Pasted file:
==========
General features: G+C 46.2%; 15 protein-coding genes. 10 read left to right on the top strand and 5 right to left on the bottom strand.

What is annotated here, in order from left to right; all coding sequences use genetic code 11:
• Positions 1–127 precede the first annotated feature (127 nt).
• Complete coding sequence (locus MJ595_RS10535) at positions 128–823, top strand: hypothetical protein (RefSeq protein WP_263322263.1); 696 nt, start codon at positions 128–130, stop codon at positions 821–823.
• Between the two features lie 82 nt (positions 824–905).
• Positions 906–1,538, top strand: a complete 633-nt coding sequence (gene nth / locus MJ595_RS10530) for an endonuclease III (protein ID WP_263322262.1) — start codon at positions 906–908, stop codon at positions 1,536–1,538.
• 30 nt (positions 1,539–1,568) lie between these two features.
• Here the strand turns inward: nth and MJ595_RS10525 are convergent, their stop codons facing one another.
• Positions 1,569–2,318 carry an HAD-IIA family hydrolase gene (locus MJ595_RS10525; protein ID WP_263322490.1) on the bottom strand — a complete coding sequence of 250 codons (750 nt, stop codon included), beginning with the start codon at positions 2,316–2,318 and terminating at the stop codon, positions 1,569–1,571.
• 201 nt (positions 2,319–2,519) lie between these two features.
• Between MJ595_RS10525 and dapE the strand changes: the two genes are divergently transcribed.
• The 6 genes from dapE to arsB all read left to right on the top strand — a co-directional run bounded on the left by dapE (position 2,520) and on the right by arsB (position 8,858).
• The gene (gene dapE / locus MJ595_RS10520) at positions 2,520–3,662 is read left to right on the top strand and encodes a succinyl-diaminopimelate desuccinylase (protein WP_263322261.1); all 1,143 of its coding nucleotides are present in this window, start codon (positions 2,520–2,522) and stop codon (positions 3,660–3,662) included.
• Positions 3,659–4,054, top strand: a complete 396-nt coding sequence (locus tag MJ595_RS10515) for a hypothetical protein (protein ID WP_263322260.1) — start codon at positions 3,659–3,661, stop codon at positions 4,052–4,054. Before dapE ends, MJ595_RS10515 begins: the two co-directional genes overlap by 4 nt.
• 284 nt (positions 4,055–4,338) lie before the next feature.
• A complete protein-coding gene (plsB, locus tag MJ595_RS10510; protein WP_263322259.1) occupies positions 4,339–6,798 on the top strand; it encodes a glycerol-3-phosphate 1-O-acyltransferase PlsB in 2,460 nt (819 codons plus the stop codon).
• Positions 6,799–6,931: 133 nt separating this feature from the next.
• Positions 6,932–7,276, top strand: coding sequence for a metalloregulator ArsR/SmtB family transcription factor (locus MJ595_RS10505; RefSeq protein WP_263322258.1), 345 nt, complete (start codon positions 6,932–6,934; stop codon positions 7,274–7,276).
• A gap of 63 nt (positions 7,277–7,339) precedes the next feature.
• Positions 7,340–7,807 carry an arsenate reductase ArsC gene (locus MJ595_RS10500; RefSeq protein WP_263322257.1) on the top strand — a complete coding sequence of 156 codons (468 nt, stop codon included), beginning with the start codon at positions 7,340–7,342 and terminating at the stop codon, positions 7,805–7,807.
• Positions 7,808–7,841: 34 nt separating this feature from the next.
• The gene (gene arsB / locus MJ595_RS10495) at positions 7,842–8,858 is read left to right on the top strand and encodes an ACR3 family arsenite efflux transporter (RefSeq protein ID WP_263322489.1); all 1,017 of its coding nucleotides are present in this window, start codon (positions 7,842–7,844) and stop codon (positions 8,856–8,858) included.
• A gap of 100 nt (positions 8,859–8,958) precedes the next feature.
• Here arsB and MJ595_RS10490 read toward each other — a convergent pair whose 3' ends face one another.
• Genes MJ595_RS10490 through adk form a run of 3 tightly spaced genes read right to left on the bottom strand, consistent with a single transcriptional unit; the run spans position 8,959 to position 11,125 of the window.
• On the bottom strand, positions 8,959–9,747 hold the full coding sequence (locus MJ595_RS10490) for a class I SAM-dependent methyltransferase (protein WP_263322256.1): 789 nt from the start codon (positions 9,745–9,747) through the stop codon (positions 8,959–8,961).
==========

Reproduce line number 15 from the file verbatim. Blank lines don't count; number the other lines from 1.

• 284 nt (positions 4,055–4,338) lie before the next feature.